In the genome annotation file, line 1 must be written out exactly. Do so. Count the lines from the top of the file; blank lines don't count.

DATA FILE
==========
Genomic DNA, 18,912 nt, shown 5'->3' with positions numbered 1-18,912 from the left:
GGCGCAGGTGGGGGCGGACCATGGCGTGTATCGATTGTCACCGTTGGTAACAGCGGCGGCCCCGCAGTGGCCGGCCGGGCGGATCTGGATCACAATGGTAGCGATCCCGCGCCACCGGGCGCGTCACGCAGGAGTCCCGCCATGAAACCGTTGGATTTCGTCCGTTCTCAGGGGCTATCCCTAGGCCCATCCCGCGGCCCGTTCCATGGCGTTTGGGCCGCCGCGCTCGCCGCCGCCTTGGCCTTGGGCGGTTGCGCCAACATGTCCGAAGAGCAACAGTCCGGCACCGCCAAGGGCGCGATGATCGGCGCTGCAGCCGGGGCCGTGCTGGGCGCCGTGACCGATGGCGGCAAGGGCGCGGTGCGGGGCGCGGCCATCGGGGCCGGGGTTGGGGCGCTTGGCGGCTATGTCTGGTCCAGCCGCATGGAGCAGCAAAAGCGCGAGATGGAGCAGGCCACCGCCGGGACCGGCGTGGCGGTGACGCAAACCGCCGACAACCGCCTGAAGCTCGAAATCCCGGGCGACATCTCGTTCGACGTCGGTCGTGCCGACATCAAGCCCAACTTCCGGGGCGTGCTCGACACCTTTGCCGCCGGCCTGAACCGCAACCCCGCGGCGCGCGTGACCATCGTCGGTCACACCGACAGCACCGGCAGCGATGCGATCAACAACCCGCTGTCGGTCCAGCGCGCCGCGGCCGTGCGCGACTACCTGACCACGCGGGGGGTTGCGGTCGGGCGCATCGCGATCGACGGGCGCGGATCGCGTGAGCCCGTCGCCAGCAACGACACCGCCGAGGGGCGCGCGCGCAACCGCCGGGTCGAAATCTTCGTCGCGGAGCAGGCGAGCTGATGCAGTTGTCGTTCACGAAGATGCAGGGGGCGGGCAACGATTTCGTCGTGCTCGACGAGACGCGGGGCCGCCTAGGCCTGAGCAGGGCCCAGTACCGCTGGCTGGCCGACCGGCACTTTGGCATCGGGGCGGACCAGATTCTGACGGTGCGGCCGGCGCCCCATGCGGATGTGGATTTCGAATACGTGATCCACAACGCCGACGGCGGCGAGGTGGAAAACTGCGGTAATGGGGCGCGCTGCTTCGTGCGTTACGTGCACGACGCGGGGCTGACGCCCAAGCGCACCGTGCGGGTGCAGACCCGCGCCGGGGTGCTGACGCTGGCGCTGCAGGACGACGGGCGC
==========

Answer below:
Genomic DNA, 18,912 nt, shown 5'->3' with positions numbered 1-18,912 from the left: